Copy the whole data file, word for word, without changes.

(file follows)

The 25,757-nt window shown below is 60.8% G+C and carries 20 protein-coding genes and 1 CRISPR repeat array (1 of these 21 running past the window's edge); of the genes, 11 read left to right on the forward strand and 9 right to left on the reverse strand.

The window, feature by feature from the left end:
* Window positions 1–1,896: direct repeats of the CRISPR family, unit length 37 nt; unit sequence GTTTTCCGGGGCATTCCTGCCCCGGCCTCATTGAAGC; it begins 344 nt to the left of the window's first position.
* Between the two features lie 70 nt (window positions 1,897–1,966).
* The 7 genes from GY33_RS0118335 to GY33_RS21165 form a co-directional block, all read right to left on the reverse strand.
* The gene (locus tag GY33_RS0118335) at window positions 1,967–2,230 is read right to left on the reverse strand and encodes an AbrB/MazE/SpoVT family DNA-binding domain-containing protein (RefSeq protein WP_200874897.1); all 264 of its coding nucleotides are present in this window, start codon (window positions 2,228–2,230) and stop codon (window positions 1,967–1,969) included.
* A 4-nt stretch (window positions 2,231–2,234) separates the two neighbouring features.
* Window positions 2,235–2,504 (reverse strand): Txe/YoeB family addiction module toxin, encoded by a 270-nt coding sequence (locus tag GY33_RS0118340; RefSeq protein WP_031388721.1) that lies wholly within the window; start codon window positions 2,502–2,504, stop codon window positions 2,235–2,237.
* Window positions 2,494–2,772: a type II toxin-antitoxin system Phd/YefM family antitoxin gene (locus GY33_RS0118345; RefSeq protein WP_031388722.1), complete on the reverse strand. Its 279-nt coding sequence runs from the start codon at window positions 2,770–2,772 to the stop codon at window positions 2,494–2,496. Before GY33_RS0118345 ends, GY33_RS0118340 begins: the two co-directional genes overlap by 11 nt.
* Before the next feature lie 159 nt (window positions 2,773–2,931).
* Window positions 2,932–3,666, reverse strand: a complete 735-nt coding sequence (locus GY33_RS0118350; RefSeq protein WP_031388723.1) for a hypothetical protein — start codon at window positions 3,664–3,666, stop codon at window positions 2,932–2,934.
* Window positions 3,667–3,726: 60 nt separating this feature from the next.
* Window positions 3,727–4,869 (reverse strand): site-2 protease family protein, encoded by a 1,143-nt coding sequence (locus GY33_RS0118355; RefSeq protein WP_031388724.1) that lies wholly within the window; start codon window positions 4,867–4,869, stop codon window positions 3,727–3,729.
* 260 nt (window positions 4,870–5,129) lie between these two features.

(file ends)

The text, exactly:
The 25,757-nt window shown below is 60.8% G+C and carries 20 protein-coding genes and 1 CRISPR repeat array (1 of these 21 running past the window's edge); of the genes, 11 read left to right on the forward strand and 9 right to left on the reverse strand.

The window, feature by feature from the left end:
* Window positions 1–1,896: direct repeats of the CRISPR family, unit length 37 nt; unit sequence GTTTTCCGGGGCATTCCTGCCCCGGCCTCATTGAAGC; it begins 344 nt to the left of the window's first position.
* Between the two features lie 70 nt (window positions 1,897–1,966).
* The 7 genes from GY33_RS0118335 to GY33_RS21165 form a co-directional block, all read right to left on the reverse strand.
* The gene (locus tag GY33_RS0118335) at window positions 1,967–2,230 is read right to left on the reverse strand and encodes an AbrB/MazE/SpoVT family DNA-binding domain-containing protein (RefSeq protein WP_200874897.1); all 264 of its coding nucleotides are present in this window, start codon (window positions 2,228–2,230) and stop codon (window positions 1,967–1,969) included.
* A 4-nt stretch (window positions 2,231–2,234) separates the two neighbouring features.
* Window positions 2,235–2,504 (reverse strand): Txe/YoeB family addiction module toxin, encoded by a 270-nt coding sequence (locus tag GY33_RS0118340; RefSeq protein WP_031388721.1) that lies wholly within the window; start codon window positions 2,502–2,504, stop codon window positions 2,235–2,237.
* Window positions 2,494–2,772: a type II toxin-antitoxin system Phd/YefM family antitoxin gene (locus GY33_RS0118345; RefSeq protein WP_031388722.1), complete on the reverse strand. Its 279-nt coding sequence runs from the start codon at window positions 2,770–2,772 to the stop codon at window positions 2,494–2,496. Before GY33_RS0118345 ends, GY33_RS0118340 begins: the two co-directional genes overlap by 11 nt.
* Before the next feature lie 159 nt (window positions 2,773–2,931).
* Window positions 2,932–3,666, reverse strand: a complete 735-nt coding sequence (locus GY33_RS0118350; RefSeq protein WP_031388723.1) for a hypothetical protein — start codon at window positions 3,664–3,666, stop codon at window positions 2,932–2,934.
* Window positions 3,667–3,726: 60 nt separating this feature from the next.
* Window positions 3,727–4,869 (reverse strand): site-2 protease family protein, encoded by a 1,143-nt coding sequence (locus GY33_RS0118355; RefSeq protein WP_031388724.1) that lies wholly within the window; start codon window positions 4,867–4,869, stop codon window positions 3,727–3,729.
* 260 nt (window positions 4,870–5,129) lie between these two features.